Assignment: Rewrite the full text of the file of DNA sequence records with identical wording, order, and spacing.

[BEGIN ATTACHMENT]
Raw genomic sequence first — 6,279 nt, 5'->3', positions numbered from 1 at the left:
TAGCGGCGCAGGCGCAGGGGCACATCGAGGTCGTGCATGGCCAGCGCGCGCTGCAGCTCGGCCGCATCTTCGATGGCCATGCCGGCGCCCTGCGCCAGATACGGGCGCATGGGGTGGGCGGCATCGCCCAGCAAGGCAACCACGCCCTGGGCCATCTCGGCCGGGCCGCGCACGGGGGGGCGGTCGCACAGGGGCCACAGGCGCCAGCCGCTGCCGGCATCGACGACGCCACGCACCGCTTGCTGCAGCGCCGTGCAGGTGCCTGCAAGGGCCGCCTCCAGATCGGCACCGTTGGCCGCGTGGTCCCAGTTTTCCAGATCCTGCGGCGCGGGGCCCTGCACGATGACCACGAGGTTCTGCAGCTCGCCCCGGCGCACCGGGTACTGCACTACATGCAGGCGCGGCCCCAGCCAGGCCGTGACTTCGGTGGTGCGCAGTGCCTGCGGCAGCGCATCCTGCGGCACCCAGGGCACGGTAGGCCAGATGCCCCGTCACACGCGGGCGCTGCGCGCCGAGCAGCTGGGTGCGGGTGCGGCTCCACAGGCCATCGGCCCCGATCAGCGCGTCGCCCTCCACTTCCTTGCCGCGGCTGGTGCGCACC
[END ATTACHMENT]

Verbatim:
Raw genomic sequence first — 6,279 nt, 5'->3', positions numbered from 1 at the left:
TAGCGGCGCAGGCGCAGGGGCACATCGAGGTCGTGCATGGCCAGCGCGCGCTGCAGCTCGGCCGCATCTTCGATGGCCATGCCGGCGCCCTGCGCCAGATACGGGCGCATGGGGTGGGCGGCATCGCCCAGCAAGGCAACCACGCCCTGGGCCATCTCGGCCGGGCCGCGCACGGGGGGGCGGTCGCACAGGGGCCACAGGCGCCAGCCGCTGCCGGCATCGACGACGCCACGCACCGCTTGCTGCAGCGCCGTGCAGGTGCCTGCAAGGGCCGCCTCCAGATCGGCACCGTTGGCCGCGTGGTCCCAGTTTTCCAGATCCTGCGGCGCGGGGCCCTGCACGATGACCACGAGGTTCTGCAGCTCGCCCCGGCGCACCGGGTACTGCACTACATGCAGGCGCGGCCCCAGCCAGGCCGTGACTTCGGTGGTGCGCAGTGCCTGCGGCAGCGCATCCTGCGGCACCCAGGGCACGGTAGGCCAGATGCCCCGTCACACGCGGGCGCTGCGCGCCGAGCAGCTGGGTGCGGGTGCGGCTCCACAGGCCATCGGCCCCGATCAGCGCGTCGCCCTCCACTTCCTTGCCGCGGCTGGTGCGCACC